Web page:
More than one million driverless cars could be on the roads by 2036, according to a report from motoring body NRMA.
The six month study into Australia’s driverless future said the elderly and disabled would be the biggest beneficiaries of the technology, and that licenses could become redundant.
Car ownership could drop significantly as people lease vehicles on a Netflix-styled subscription basis by, The Future of Car Ownership report said.
Driverless cars are made at five different levels, NRMA chair Kyle Loades said, and “no one has a fully autonomous car that is legal and can be used in Australia” at the moment.
“Levels three and four are upon us now,” he said.
“A level three Audi A8 will arrive next year but won’t be fully autonomous in drive mode.
“The driver will need to be able to resume control of the vehicle under some circumstances.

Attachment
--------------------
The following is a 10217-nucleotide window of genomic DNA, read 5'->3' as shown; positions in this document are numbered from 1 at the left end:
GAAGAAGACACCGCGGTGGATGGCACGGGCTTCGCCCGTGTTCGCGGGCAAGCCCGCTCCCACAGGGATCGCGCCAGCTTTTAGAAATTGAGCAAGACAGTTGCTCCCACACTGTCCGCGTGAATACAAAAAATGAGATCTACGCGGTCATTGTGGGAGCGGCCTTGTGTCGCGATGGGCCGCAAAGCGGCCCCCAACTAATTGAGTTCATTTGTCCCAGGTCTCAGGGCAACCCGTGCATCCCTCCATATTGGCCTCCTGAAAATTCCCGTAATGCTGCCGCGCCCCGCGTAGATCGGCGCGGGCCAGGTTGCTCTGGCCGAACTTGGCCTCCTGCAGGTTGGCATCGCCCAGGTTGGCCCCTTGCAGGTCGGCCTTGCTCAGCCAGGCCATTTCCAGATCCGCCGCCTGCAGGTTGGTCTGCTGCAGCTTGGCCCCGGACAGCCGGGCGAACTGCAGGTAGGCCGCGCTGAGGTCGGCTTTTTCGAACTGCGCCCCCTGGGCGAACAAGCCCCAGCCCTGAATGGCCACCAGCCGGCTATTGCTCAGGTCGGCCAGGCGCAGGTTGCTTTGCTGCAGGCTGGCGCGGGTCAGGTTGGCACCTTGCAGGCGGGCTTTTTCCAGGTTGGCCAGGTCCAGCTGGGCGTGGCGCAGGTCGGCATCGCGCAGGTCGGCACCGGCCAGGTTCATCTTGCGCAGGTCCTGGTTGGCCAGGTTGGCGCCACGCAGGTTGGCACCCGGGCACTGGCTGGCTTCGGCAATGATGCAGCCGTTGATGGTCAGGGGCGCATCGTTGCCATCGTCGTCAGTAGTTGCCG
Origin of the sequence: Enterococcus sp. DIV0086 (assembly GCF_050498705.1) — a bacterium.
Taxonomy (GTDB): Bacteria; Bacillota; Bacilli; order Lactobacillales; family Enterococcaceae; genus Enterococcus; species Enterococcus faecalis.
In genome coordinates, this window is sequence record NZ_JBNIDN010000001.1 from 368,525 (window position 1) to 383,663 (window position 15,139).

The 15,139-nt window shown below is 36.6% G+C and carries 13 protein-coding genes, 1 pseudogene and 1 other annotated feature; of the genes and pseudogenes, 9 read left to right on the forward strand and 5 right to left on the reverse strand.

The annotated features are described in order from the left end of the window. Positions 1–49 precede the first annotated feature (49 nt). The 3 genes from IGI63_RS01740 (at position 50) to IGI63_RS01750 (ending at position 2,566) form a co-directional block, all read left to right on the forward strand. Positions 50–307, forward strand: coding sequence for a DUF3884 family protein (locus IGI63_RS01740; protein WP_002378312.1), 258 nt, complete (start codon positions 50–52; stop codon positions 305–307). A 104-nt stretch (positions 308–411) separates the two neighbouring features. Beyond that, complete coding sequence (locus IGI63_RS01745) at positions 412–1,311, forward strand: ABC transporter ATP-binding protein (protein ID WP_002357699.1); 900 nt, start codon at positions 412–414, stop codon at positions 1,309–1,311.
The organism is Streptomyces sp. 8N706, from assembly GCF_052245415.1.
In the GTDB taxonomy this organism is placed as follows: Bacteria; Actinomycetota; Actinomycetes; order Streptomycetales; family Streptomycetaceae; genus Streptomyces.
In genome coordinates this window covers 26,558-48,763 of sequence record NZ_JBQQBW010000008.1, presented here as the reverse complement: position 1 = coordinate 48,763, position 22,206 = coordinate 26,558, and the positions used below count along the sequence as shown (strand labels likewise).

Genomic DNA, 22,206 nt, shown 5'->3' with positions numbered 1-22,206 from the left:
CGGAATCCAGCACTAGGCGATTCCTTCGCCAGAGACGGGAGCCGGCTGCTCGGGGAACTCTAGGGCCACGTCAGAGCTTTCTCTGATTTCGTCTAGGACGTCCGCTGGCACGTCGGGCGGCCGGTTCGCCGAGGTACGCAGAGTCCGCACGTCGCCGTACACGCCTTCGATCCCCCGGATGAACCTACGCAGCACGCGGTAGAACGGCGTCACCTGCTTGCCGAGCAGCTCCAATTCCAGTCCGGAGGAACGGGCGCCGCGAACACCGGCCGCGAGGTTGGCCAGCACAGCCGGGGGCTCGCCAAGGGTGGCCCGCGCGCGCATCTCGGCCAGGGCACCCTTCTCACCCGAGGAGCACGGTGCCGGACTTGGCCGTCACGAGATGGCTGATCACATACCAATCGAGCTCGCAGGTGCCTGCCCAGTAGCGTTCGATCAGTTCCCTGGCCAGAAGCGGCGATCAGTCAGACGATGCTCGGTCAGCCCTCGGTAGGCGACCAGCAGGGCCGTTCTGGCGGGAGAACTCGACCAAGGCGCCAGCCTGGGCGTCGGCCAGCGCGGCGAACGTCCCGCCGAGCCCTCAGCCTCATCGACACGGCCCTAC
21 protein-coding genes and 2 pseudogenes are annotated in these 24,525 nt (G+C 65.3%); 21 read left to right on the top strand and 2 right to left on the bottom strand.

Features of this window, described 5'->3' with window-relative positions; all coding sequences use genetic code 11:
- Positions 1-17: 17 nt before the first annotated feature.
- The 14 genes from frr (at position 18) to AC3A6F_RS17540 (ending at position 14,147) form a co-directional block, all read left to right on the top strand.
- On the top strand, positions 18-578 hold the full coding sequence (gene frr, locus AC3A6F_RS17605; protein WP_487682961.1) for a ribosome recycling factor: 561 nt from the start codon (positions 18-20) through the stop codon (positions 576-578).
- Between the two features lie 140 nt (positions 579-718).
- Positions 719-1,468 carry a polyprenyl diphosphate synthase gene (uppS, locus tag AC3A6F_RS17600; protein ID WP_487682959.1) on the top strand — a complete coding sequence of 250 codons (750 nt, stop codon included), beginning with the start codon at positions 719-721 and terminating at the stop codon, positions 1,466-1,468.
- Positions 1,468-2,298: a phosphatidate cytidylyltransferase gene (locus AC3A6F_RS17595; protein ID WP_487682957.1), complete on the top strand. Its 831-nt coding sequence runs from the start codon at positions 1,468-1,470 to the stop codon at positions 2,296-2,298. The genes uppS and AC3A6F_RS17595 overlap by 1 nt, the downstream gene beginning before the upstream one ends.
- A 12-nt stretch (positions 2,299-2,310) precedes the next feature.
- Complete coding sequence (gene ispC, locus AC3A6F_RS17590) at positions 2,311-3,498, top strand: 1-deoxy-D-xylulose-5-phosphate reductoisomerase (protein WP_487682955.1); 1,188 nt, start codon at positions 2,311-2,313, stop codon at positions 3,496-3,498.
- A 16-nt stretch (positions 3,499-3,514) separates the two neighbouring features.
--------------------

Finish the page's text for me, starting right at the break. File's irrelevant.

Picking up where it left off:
A level-four vehicle is undergoing trial now, Mr Loades said, to help road authorities and governing bodies establish a “system” for the technology.
“The reason for the trial is to understand how the car works and work through all the issues with legislation, insurance and accountability,” he said.
“There is no steering wheel in the level-four vehicle but a person can override the controls with the start stop system.
“There is also some level of control which can be had with a laptop or smartphone.
By 2025, we should see a “fully autonomous” vehicle on the roads.
“If you’re an elderly person who doesn’t have a license anymore or if you’re a 10 to 15 year old that doesn’t have a licence,” Mr Loads said.
“You’ll be able to hop into an autonomous car and travel from A to B.
“About 94 per cent of car accidents are cause by human error.
“The benefits are significant in terms of safety, congestion, production and environment with people being able to travel who may otherwise struggle.”